Species group: Herding Group dogs
Other name(s): German Shepherd; GSD; Alsatian; Schäfer; Berger Allemand; Deutscher Schäferhund; Schäferhund
The strong, highly intelligent German Shepherd is one of the world's most useful dogs. Originally developed to herd sheep, they soon demonstrated their abilities in many other jobs, including search and rescue, police, and even military service. Properly trained, they are also caring and alert family dogs. In fact, they're the second most popular purebred dog species in the United States, and one of the most popular breeds worldwide.
However, a German Shepherd is not the right pet for the person who just wants to put a dog in the backyard to bark at intruders. This breed is for someone who has time and energy to channel the energy of a highly intelligent animal who needs to feel useful. A bored German Shepherd could become a problem dog.
Appearance / health:
The German Shepherd presents as a longer than tall, well proportioned, lithe and athletically muscular dog. His head is both rugged and royal, in proportion to the body, with a slightly convex forehead; muzzle is long; his nose should be black; his ears are triangular-shaped, wide at the base, open to the front and erect; his intelligent and expressive eyes are almond in shape and medium sized. His teeth should meet in a scissors bite. His tail is long and saber-shaped, bushy and should hang to his hock when at rest. His double coat is thick and lies straight and close to the skin.
A good brushing performed daily will keep hair shed in the home to a minimum. Wet bathing should be limited to only once or twice per year in order to avoid depletion of skin oil. The GSD will "blow its coat" about 2 times a years and will shed moderately throughout the year.
An unexercised The German Shepherd dog is a destructive dog and can develop restless behavioral issues. She was bred to be a working dog and, at heart, she still is a working dog. She will enjoy vigorous activity, particularly when it involves some type of training.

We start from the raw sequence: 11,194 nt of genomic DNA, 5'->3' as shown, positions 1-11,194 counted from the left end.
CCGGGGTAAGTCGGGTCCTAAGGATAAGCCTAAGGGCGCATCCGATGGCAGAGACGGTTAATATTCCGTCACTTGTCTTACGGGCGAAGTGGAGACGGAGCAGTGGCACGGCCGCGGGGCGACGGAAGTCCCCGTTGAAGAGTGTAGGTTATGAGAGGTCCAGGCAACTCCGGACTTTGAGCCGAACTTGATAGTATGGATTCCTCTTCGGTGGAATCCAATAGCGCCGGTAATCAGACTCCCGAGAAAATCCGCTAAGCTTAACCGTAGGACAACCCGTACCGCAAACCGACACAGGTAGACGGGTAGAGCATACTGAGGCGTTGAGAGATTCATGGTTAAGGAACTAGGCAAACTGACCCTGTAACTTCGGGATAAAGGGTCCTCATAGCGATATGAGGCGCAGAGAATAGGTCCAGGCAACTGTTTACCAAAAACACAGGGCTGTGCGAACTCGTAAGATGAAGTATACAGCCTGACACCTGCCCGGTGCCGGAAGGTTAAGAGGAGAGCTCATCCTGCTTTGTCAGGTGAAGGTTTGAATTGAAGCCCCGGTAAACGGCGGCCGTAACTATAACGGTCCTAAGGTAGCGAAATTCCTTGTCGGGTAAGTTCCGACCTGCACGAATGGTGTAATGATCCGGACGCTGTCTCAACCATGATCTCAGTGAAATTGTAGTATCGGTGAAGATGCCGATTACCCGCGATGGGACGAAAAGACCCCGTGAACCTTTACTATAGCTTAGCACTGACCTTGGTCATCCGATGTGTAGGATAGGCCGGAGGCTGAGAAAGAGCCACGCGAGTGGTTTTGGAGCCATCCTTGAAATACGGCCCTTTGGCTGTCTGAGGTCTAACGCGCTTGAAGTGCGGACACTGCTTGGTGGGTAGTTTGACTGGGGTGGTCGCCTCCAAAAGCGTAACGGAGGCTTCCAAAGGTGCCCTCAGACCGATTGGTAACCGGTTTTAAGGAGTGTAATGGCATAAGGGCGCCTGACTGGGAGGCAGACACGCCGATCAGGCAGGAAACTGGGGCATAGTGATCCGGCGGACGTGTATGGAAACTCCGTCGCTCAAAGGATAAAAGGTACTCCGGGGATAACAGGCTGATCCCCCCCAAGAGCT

The GSD is another breed wherein popularity has created a lot of indiscriminate breeding. Indiscriminate breeding has lead to issues of:
Of Special Note: It is imperative that you purchase your GSD from a reputable breeder who is able to offer multiple references for you to check – this is important not only for the health and over-all quality of your potential GSD, but to enable you to check for issues of temperament in the breeder’s dogs. Reputable breeders will have their dams and sires OFA certified. Aggression in the GSD and resultant attacks on people are primarily the result of badly mismanaged breeding and improper handling and training by owners. Avoid choosing a skittish, timid GSD as they are very prone to later becoming fear biters.
Behavior / temperament:
The GSD is an intelligent and responsive dog with a solid temperament that is known for his courage and loyalty. His behavior should be consistent, calm in his confidence, and non-aggressive. Though he is always warm and friendly with family, he will be initially reserved with strangers but will warm quickly to them once he no longer sees them as a potential threat. Because the GSD is always hyper-aware of their surroundings, he may sometimes see a threat where non exists; early and extensive socialization, particularly if it involves obedience training, will greatly improve his social skills and help him to more rapidly determine if a situation or person is a threat or not. This early socialization prevents him from becoming overly guarding as an adult.